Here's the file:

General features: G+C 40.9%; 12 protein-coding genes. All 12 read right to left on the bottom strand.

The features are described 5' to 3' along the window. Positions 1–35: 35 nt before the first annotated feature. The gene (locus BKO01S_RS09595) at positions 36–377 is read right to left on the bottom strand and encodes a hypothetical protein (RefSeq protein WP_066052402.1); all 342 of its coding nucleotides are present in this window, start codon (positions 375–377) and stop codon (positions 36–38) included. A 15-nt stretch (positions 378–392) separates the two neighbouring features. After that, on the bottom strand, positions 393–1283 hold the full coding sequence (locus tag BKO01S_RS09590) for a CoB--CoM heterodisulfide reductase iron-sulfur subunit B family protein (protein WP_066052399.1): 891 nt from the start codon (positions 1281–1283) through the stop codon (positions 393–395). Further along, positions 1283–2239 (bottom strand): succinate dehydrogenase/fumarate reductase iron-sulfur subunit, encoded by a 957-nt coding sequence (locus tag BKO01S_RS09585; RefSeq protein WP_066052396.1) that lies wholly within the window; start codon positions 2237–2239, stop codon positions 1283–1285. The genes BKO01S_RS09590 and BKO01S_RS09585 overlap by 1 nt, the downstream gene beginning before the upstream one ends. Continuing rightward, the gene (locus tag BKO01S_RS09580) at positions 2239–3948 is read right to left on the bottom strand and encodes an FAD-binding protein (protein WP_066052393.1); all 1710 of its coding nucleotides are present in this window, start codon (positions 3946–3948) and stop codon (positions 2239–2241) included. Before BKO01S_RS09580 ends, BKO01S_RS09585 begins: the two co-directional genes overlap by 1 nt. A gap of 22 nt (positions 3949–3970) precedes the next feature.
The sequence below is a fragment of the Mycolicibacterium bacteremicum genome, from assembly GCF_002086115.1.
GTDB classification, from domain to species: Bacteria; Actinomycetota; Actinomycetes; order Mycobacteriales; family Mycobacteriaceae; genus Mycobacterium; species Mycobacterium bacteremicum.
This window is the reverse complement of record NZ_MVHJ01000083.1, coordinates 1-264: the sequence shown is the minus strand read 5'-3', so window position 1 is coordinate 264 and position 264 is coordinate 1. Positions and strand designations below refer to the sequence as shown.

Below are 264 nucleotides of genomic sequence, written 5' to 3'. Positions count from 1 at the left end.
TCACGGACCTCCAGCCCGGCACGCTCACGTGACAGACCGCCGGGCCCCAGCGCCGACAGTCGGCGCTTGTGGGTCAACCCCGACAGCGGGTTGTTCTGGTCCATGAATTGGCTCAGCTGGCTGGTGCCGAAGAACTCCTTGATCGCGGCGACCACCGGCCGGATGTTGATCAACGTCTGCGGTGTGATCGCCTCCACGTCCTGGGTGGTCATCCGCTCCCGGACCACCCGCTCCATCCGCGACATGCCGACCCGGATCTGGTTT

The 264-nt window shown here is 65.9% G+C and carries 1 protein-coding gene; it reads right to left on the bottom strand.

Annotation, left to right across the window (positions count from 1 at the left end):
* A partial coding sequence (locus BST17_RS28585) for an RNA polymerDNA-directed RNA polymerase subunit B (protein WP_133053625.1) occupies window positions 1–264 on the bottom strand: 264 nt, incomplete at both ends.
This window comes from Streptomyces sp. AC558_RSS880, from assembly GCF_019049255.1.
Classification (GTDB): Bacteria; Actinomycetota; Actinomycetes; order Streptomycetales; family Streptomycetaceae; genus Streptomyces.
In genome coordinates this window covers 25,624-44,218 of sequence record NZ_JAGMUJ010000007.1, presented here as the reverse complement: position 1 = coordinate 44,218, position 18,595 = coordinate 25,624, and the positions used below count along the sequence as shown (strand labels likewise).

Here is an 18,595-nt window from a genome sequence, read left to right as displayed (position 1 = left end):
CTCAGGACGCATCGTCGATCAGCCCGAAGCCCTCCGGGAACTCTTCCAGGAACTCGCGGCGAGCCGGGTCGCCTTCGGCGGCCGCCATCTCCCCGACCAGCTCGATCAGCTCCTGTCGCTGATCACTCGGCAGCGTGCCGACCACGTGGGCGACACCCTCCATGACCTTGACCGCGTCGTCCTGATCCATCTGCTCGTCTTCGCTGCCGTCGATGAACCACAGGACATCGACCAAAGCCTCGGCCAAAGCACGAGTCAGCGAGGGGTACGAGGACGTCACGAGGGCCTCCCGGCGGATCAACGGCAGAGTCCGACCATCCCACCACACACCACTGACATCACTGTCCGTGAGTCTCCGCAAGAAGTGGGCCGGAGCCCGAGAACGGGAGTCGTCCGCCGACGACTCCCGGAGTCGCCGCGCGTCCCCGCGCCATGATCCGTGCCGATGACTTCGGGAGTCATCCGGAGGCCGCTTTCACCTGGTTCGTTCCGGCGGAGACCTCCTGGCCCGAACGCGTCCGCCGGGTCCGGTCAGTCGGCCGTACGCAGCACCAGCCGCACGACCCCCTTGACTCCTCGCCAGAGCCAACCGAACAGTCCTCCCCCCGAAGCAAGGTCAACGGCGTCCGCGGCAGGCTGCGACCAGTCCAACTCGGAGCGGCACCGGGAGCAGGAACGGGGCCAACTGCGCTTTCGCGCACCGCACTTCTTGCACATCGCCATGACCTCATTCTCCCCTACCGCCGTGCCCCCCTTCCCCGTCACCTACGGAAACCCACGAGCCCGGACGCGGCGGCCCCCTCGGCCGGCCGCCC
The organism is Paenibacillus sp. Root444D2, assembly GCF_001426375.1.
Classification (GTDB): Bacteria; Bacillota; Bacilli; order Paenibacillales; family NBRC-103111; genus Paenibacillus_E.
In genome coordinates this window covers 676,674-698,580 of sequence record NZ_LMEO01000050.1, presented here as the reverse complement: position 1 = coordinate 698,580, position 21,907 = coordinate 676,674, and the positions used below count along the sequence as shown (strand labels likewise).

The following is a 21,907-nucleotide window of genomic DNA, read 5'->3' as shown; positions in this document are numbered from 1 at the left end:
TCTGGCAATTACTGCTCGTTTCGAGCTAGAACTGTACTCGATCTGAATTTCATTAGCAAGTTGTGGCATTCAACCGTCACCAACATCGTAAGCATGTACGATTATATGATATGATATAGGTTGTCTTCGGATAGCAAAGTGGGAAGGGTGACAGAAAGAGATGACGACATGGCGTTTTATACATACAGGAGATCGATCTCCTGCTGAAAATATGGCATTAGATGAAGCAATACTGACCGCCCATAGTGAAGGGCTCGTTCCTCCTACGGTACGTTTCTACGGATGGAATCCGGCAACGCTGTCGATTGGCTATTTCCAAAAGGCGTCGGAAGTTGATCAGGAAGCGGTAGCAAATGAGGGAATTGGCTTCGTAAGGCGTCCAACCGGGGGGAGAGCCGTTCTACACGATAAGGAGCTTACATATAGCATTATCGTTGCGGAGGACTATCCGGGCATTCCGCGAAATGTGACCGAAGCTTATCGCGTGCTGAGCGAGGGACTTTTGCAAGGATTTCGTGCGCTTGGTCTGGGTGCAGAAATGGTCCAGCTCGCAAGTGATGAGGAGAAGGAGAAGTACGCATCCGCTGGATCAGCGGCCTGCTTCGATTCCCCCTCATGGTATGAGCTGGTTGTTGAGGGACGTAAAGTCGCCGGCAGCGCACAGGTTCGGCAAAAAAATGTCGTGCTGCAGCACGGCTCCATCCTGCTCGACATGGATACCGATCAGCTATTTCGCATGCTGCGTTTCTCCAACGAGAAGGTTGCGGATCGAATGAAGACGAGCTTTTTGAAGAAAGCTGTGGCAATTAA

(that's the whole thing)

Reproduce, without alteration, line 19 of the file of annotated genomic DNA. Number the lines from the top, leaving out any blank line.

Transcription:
The following is a 21,907-nucleotide window of genomic DNA, read 5'->3' as shown; positions in this document are numbered from 1 at the left end: